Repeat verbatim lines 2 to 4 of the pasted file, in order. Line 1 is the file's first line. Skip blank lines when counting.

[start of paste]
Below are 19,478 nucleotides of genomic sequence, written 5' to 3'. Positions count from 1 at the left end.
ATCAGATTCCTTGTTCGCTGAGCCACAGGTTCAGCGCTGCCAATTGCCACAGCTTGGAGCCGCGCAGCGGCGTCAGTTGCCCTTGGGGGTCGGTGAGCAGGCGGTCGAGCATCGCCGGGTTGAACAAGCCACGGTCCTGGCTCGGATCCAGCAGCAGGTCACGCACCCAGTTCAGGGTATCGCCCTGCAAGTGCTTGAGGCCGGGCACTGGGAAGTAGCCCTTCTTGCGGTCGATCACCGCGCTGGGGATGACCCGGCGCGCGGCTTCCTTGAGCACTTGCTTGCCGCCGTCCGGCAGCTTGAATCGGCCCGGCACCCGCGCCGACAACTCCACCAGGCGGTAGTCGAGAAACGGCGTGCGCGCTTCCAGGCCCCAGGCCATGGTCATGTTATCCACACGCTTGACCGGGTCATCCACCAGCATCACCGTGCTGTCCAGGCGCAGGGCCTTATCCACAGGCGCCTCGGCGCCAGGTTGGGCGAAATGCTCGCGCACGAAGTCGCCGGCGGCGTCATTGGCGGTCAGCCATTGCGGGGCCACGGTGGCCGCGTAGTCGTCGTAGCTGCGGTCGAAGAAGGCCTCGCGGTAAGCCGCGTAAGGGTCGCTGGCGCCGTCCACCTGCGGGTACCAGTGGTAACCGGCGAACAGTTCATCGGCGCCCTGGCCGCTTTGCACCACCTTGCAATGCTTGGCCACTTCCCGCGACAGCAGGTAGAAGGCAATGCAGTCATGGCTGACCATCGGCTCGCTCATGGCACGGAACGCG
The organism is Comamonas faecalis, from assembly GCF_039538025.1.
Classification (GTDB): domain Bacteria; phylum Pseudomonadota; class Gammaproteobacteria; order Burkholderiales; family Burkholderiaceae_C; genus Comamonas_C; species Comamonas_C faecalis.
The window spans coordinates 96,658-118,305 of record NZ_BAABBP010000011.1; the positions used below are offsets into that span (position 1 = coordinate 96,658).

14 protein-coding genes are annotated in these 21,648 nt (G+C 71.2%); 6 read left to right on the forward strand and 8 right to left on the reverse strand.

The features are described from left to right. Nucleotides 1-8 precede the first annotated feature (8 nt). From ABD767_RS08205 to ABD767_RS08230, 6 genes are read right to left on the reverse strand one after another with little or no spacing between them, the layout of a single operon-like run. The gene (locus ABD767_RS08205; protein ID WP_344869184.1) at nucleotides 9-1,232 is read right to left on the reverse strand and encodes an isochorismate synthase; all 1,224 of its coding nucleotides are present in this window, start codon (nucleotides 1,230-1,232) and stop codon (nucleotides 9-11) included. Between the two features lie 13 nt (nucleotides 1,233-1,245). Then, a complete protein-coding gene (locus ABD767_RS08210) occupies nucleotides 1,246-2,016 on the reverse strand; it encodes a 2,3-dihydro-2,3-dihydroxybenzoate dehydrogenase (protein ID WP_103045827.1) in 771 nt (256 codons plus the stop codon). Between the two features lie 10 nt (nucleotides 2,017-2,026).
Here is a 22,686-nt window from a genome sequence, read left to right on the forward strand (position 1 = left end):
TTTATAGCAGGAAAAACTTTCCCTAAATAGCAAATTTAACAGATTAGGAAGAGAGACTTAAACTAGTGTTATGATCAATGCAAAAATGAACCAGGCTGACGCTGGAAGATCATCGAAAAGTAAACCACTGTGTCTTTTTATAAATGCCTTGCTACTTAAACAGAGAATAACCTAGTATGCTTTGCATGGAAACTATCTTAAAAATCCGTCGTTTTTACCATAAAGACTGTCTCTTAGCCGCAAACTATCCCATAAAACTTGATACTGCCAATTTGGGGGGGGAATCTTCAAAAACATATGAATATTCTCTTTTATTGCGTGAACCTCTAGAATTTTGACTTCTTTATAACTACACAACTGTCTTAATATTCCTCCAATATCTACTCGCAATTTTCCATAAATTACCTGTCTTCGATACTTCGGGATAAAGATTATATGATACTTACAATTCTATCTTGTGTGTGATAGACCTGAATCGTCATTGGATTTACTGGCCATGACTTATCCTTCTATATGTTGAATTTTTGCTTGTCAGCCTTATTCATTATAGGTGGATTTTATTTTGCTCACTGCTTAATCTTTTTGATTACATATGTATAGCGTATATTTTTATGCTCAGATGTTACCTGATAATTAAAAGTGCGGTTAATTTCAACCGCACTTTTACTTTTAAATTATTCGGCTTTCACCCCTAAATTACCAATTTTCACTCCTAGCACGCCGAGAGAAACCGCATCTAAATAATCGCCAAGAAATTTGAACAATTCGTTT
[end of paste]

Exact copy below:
ATCAGATTCCTTGTTCGCTGAGCCACAGGTTCAGCGCTGCCAATTGCCACAGCTTGGAGCCGCGCAGCGGCGTCAGTTGCCCTTGGGGGTCGGTGAGCAGGCGGTCGAGCATCGCCGGGTTGAACAAGCCACGGTCCTGGCTCGGATCCAGCAGCAGGTCACGCACCCAGTTCAGGGTATCGCCCTGCAAGTGCTTGAGGCCGGGCACTGGGAAGTAGCCCTTCTTGCGGTCGATCACCGCGCTGGGGATGACCCGGCGCGCGGCTTCCTTGAGCACTTGCTTGCCGCCGTCCGGCAGCTTGAATCGGCCCGGCACCCGCGCCGACAACTCCACCAGGCGGTAGTCGAGAAACGGCGTGCGCGCTTCCAGGCCCCAGGCCATGGTCATGTTATCCACACGCTTGACCGGGTCATCCACCAGCATCACCGTGCTGTCCAGGCGCAGGGCCTTATCCACAGGCGCCTCGGCGCCAGGTTGGGCGAAATGCTCGCGCACGAAGTCGCCGGCGGCGTCATTGGCGGTCAGCCATTGCGGGGCCACGGTGGCCGCGTAGTCGTCGTAGCTGCGGTCGAAGAAGGCCTCGCGGTAAGCCGCGTAAGGGTCGCTGGCGCCGTCCACCTGCGGGTACCAGTGGTAACCGGCGAACAGTTCATCGGCGCCCTGGCCGCTTTGCACCACCTTGCAATGCTTGGCCACTTCCCGCGACAGCAGGTAGAAGGCAATGCAGTCATGGCTGACCATCGGCTCGCTCATGGCACGGAACGCG
The organism is Comamonas faecalis, from assembly GCF_039538025.1.
Classification (GTDB): domain Bacteria; phylum Pseudomonadota; class Gammaproteobacteria; order Burkholderiales; family Burkholderiaceae_C; genus Comamonas_C; species Comamonas_C faecalis.